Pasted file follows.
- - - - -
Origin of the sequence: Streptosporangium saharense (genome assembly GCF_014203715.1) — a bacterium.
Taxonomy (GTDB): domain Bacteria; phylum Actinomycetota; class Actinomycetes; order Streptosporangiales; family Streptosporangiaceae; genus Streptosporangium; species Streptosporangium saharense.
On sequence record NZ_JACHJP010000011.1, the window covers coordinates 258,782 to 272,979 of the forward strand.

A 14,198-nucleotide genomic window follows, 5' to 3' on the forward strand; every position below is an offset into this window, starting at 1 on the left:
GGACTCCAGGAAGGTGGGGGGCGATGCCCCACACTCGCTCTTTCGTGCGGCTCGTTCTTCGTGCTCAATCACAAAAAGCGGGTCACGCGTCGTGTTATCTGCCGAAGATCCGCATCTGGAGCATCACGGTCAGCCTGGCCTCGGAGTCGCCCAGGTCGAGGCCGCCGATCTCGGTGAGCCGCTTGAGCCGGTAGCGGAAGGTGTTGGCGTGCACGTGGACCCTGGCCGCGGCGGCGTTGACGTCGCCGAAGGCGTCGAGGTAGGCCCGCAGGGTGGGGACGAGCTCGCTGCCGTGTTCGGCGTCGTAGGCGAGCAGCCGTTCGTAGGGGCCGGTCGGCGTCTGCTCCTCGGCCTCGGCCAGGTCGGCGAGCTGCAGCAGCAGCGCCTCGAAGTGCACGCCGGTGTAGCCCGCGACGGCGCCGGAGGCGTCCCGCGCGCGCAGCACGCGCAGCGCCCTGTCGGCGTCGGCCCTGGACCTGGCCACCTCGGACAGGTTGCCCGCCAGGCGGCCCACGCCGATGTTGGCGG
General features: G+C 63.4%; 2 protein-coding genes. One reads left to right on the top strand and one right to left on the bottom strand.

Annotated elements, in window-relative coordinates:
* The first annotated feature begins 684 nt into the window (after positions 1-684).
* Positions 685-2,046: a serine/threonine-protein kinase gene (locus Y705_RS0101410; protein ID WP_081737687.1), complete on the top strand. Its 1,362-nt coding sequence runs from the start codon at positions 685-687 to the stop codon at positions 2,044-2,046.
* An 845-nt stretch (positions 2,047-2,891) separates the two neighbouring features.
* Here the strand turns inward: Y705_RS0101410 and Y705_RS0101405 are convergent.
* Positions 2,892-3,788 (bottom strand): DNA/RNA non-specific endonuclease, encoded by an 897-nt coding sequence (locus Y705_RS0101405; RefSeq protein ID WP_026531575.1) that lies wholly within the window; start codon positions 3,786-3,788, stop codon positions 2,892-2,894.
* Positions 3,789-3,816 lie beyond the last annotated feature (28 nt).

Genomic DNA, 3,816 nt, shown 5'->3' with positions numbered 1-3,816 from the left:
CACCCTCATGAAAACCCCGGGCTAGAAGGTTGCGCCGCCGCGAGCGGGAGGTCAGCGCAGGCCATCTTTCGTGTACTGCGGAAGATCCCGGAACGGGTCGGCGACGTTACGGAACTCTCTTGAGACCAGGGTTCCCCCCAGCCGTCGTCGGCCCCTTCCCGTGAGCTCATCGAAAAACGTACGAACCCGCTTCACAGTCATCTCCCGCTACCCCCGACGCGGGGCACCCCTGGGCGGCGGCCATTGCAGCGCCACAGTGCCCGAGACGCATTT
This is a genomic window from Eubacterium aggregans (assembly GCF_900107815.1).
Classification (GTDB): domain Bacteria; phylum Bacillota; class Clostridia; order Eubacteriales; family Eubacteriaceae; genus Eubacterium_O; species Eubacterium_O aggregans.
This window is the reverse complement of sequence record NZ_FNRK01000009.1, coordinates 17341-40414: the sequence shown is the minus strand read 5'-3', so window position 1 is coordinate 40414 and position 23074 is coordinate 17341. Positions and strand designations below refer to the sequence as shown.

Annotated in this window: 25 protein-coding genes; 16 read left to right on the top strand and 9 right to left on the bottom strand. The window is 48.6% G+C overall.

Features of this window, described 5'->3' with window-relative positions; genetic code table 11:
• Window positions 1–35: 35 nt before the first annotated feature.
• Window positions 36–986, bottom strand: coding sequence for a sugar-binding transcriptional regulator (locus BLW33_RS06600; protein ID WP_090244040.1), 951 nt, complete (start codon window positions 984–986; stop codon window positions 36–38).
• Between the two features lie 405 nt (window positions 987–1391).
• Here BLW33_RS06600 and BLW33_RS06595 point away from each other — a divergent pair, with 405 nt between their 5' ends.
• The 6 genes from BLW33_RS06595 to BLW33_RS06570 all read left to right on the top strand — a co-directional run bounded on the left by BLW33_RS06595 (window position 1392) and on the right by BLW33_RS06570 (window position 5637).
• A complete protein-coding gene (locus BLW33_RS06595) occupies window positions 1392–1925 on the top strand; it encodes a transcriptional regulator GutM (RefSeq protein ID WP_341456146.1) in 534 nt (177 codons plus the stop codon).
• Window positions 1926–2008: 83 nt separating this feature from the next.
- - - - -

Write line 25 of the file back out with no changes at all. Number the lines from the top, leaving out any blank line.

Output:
• The 6 genes from BLW33_RS06595 to BLW33_RS06570 all read left to right on the top strand — a co-directional run bounded on the left by BLW33_RS06595 (window position 1392) and on the right by BLW33_RS06570 (window position 5637).